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NISSAN OPEN Weather plays through tourney



Published: Sat, February 19, 2005 @ 12:00 a.m.



Rain cancels play on Saturday and might force event to be cut to 36 holes.

LOS ANGELES (AP) -- Heavy rain that flooded bunkers and covered the greens with thousands of worms forced officials to cancel golf Saturday in the Nissan Open, raising the possibility of the PGA Tour's first 36-hole event in nearly nine years.

"Our main goal is to get 36 holes in," PGA Tour tournament director Mark Russell said.

Even that might be wishful thinking.

Some rain is in the forecast for today, with more heavy showers expected on Monday. The Match Play Championship, a $7.5 million World Golf Championship, is scheduled to start Wednesday down the coast at La Costa.

This was the first washout on the PGA Tour since no golf was played in the second round of the Match Play Championship last year.

72 holes in doubt

Russell said there is still slight hope for a 72-hole tournament, but even going to a Monday finish to get in 54 holes requires a break from the dreary skies over Sunset Boulevard.

"We're at the mercy of the elements, and right now it has us on the ground," Russell said.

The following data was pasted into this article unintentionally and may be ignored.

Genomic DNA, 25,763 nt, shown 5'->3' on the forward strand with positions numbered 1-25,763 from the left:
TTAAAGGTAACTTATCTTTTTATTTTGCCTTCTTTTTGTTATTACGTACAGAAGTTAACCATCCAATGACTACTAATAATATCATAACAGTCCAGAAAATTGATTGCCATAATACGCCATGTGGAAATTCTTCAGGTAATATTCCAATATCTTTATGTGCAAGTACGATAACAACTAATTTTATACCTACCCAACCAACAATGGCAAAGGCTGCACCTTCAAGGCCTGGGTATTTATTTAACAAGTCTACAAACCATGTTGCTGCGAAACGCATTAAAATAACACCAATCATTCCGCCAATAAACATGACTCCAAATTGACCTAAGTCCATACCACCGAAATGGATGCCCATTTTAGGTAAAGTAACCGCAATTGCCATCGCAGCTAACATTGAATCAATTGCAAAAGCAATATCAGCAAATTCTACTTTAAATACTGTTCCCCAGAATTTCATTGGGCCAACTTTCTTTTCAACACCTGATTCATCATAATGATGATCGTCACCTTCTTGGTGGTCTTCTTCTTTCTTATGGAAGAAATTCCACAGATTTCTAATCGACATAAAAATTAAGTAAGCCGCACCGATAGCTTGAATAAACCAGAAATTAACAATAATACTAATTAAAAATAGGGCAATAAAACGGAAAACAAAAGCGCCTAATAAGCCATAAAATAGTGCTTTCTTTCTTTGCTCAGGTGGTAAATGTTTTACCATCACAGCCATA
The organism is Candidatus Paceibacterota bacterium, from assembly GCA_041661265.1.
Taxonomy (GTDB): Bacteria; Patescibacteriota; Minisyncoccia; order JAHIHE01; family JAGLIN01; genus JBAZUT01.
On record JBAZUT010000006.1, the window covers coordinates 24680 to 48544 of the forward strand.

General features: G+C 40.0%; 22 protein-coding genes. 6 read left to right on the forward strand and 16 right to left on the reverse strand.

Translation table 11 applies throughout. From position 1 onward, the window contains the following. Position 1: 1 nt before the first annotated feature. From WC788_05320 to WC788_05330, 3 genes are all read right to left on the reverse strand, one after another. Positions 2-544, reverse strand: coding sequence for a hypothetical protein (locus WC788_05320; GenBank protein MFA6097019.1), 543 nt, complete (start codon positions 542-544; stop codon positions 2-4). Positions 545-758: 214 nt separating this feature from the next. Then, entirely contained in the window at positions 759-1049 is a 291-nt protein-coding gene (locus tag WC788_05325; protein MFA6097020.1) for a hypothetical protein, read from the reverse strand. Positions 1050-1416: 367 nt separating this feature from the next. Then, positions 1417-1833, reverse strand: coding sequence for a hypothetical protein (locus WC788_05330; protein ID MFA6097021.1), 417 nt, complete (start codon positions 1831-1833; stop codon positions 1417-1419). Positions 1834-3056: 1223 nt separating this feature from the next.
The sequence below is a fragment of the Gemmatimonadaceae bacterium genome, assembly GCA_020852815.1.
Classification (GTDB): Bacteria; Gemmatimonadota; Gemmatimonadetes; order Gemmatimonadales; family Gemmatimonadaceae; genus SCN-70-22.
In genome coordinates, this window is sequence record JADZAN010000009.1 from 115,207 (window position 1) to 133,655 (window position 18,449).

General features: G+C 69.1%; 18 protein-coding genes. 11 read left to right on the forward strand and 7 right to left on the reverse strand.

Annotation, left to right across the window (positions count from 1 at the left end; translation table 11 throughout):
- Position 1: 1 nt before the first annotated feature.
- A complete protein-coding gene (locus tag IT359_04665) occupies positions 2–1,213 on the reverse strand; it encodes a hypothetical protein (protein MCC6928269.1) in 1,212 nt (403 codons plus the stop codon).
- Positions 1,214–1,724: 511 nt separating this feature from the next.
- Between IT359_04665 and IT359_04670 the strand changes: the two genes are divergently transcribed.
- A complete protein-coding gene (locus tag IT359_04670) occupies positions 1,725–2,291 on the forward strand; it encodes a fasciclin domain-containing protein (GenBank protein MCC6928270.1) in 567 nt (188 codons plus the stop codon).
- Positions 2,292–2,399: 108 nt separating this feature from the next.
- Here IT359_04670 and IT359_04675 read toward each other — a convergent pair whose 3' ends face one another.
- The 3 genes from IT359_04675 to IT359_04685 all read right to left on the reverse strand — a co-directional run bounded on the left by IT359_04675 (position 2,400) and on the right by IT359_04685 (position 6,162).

Brian Davis of England has not hit a shot since he opened with a 65 for the first-round lead on Thursday.

Only half the 144-man field completed the second round Friday, with Chad Campbell at 9-under 133 and leading Robert Allenby by three shots at Riviera Country Club.

None of the others made it even halfway through the round Friday when play was suspended by darkness. They are to return at 7:30 a.m. today to resume -- or in the case of Davis, begin -- the second round.

Kevin Sutherland birdied two of his first four holes and was at 6-under.

36-holer unofficial

Tiger Woods can't buy a break at Riviera. He finally got off to a good start at his hometown PGA Tour event -- the only tour event he has played at least four times without winning -- and it might not even count. Woods was at 5-under for the tournament with 14 holes remaining in his second round.

PGA Tour policy states that if a tournament is only 36 holes, the winner gets $864,000 toward the money list, but it would not count as an official victory. That means the winner would not get a two-year exemption on tour, or a spot in the winners-only field at Kapalua next year.

The last time a PGA Tour event went only 36 holes was the 1996 Buick Challenge at Callaway Gardens, when Michael Bradley won in a five-way playoff.

Russell said it was too early to speculate what might happen if everyone only completed 18 holes and the weather did not allow for any more golf.

Riviera got 21/2 inches of rain during a six-hour period before Saturday was washed out. Bunkers had pools a foot deep at the low points, and small streams ran through most of the fairways. And because there was so much rain, thousands of worms rose to the surface, making greens look as though they were littered with small pine needles.




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